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  1. L02 FACULTY OF EDUCATION EAD5000 EDUCATIONAL LEADERSHIP DR. RAMLI BIN BASRI ROOM G28, TEL: office 03-8946 8248, H/P 019 224 1332 (smsprefered) E-MEL: ramlibasri@upm.edu.my

  2. LECTURE 02 LEADERSHIP BEHAVIOUR AND APPLICATION IN EDUCATION LEADERSHIP (TRAITS & BEHAVIOURAL APPROACH TO LEADERSHIP)

  3. LECTURE 02 LEADERSHIP BEHAVIOUR AND APPLICATION IN EDUCATION LEADERSHIP LEADERSHIP BEHAVIOUR AND APPLICATION IN EDUCATION LEADERSHIP 1. Nature of Leadership 2. Traits Approach Great Man/Trait theory 3. Skill Approach 4. Behavioural Approach Iowa study Ohio study Michigan study Grid management

  4. LECTURE 02 LEADERSHIP BEHAVIOUR AND APPLICATION IN EDUCATION LEADERSHIP

  5. LEADERSHIP THEORY IOWA OHIO MICHIGAN MAGERIAL GRID TRI-DIMENSIONAL GRID ISLAMIC LEADERSHIP STYLE Traits

  6. Conceptualizing Leadership Definitions: “Leadership is a process whereby an individual influences a group of individuals to achieve a common goal” Northhouse, 2015 Components of Leadership • Is a process • Involves influence • Occurs in groups • To achieve a common goal

  7. Nature of Leadership 1. Trait and Process Leadership • Traits: Leaders are born with special innate or inborn characteristic-born leader or a natural leader • Process Leadership: Leadership is a phenomenon due to interaction between leaders and followers. Leadership can be learned (IAB: Educational Leadership Institute)

  8. Nature of Leadership 2. Assigned and Emergent Leadership • Assigned Leadership: Leadership in formal positions in organization (Principals, Deputy Principals…) • Emergent Leadership: A person as the most influential member in a group where members of group support his/her leadership behavior (dominant, competent, intelligent, communicator identified as leader of task group)

  9. Nature of Leadership 3. Leadership and Power Power is the potential to influence • Position power is power derived from a particular office or rank includes Legitimate, Reward and Coercive power. • Personal power is derived from followers. Includes powers derives from reference and expertise

  10. Nature of Leadership 4. Leadership and Coercion • Coercion means to use force to influence or effect change against the will • Involves manipulating penalties or rewards • Use of threats, punishment, negative rewards schedules • Coercive leadership is not ideal leadership, it counters with the notion of leadership for common goal.

  11. Nature of Leadership 4. Leadership and Management • Management produces order and Consistency. Involves planning, budgeting, Organizing, staffing, controlling and problem solving • Leadership produces change and movement. Involves establishing direction, aligning staff, motivating and inspiring.

  12. Autocratic, Democratic, Laissed-Faire Activity 1: The nature of leadership you are under, let us share

  13. Leadership Approach: Traits Approach

  14. Trait Theories of Leadership: The Heroic Leader or The great man theory • Emerged in ancient Greece, India and China • “Command (Leadership) is a matter of wisdom, integrity, humanity, courage and discipline” Sun Tzu (500 BC)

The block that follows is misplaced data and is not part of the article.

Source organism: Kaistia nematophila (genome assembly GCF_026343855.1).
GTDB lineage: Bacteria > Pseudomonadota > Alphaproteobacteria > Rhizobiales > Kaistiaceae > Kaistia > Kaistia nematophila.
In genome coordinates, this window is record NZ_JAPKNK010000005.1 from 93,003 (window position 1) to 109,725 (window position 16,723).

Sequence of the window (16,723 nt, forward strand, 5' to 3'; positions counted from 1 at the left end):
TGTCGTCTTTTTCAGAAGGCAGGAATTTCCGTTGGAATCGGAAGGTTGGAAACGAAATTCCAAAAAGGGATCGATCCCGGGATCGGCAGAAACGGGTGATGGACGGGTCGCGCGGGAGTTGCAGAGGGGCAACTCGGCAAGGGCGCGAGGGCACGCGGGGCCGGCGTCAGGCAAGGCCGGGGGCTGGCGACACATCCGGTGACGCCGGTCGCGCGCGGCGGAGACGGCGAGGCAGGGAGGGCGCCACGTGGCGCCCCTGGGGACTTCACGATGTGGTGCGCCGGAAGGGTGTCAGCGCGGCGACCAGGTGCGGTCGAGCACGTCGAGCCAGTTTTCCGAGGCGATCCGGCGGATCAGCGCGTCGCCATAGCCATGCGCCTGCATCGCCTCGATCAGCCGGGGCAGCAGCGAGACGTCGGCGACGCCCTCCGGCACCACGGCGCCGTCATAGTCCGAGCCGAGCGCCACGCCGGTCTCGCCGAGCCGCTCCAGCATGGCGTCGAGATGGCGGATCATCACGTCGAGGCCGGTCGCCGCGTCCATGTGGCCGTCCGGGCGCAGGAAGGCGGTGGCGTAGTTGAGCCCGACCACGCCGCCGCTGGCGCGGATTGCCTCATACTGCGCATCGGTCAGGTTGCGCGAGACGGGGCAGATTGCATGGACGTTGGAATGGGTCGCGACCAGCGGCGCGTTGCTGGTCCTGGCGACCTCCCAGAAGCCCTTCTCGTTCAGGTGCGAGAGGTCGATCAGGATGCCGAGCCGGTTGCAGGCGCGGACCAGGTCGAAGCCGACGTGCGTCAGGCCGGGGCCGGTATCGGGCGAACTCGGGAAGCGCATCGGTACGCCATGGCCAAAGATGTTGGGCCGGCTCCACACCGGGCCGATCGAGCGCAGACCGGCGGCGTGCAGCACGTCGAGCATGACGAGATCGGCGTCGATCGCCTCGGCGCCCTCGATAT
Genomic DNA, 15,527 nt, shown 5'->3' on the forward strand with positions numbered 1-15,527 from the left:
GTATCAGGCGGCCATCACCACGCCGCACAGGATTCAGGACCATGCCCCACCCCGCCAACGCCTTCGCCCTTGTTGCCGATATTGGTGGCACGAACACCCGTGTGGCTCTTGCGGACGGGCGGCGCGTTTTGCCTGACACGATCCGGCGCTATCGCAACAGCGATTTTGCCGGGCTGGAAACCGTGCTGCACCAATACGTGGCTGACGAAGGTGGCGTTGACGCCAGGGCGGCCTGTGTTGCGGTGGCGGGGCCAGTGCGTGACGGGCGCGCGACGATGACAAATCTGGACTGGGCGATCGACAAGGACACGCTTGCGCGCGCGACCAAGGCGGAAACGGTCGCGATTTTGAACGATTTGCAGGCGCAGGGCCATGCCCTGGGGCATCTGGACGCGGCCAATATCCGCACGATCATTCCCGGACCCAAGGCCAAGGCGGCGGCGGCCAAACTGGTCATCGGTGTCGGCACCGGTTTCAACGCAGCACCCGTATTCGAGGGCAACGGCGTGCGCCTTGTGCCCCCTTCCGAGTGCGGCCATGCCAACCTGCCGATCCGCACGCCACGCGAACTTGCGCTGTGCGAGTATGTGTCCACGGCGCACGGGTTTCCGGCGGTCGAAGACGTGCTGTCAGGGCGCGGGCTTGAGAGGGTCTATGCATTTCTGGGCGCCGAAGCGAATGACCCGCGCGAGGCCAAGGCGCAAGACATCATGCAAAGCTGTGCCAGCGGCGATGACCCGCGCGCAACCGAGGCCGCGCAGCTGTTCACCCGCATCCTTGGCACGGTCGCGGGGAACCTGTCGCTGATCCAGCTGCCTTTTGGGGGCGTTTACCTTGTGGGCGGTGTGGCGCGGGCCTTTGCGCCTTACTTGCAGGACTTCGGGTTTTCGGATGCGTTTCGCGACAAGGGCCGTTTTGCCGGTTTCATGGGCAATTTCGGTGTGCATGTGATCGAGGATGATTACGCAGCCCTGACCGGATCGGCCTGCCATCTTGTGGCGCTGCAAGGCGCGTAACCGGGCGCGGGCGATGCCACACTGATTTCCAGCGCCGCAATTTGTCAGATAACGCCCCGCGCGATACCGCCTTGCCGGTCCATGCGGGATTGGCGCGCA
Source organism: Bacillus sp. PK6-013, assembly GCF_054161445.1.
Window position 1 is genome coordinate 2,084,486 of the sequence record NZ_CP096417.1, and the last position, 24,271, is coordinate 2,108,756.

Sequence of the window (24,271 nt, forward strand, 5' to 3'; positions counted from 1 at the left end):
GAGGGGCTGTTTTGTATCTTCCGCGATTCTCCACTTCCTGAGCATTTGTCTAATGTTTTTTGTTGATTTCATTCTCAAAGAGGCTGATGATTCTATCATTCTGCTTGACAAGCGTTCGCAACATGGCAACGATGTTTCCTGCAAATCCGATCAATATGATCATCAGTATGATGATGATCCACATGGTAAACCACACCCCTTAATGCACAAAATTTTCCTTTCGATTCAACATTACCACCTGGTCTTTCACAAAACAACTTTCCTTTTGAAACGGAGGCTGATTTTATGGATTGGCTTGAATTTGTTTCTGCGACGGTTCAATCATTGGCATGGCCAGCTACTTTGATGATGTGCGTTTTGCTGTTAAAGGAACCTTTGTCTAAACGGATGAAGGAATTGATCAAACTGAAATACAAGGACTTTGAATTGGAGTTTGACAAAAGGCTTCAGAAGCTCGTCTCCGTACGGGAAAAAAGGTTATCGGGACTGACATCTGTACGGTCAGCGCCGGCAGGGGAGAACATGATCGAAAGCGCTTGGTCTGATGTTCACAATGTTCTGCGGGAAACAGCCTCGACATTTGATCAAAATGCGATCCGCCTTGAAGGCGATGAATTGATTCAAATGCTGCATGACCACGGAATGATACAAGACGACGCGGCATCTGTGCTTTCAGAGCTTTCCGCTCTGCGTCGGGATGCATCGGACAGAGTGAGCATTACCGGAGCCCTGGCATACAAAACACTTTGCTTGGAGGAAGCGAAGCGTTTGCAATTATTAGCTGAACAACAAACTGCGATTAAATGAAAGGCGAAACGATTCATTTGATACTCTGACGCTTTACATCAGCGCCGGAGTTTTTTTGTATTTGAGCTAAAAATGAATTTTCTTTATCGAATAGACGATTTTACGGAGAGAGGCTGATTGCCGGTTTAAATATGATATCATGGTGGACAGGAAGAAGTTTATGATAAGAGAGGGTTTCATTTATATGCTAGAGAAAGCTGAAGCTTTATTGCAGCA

15. Great Man Theory Leadership Approach • Initially, leadership ability was regarded as a natural trait, born and not created later. • Those who are qualified to be leaders are born with OR WITHOUT leadership qualities. • Also known as the Trait Theories of Leadership: The Heroic Leader or The great man theory

  16. Great Man Theory • Leaders are born, not made. • This approach emphasized that a person is born with or without the necessary traits of leaderships. • Early explanations of leadership studied the “traits” of great leaders • “Great man” theories (Gandhi, Lincoln, Napoleon) Belief that people were born with these traits and only the great people possessed them

  17. Great Man Theory • Great Man approach actually emphasis “charismatic” leadership. charisma being the Greek word for gift. • No matter what group such a natural leader finds himself in, he will always be recognized for what he is. • According to the great man theory of leadership, leadership calls for certain qualities like commanding personality, charm, courage, intelligence, persuasiveness and aggressiveness.

  18. Traits Theory Great Man Theory: Individuals are born either with or without the necessary traits for leadership Trait Theories ask: What characteristics or traits make a person a leader? Trait theories of leadership sought personality, social, physical or intellectual traits that differentiate leaders from non leaders

  19. TraitTheory The trait theory is based on the great man theory, but it is more systematic in its analysis of leaders. Like the great man theory, this theory assumes that the leader’s personal traits are the key to leadershipsuccess. PersonalityTraits Abilities PersonalTraits Motivators • SupervisingAbility • Intelligence • Initiative • Need forOccupational Achievement • Self-actualization • Power OverOthers • High FinancialReward • Job Security • Self-Assurance • Decisiveness • Masculinity/Famininity • Maturity • Working ClassAffinity

  20. Traits Theory • Leadership Traits: • Ambition and energy • The desire to lead • Honesty and integrity • Self-confidence • Intelligence • Job-relevant knowledge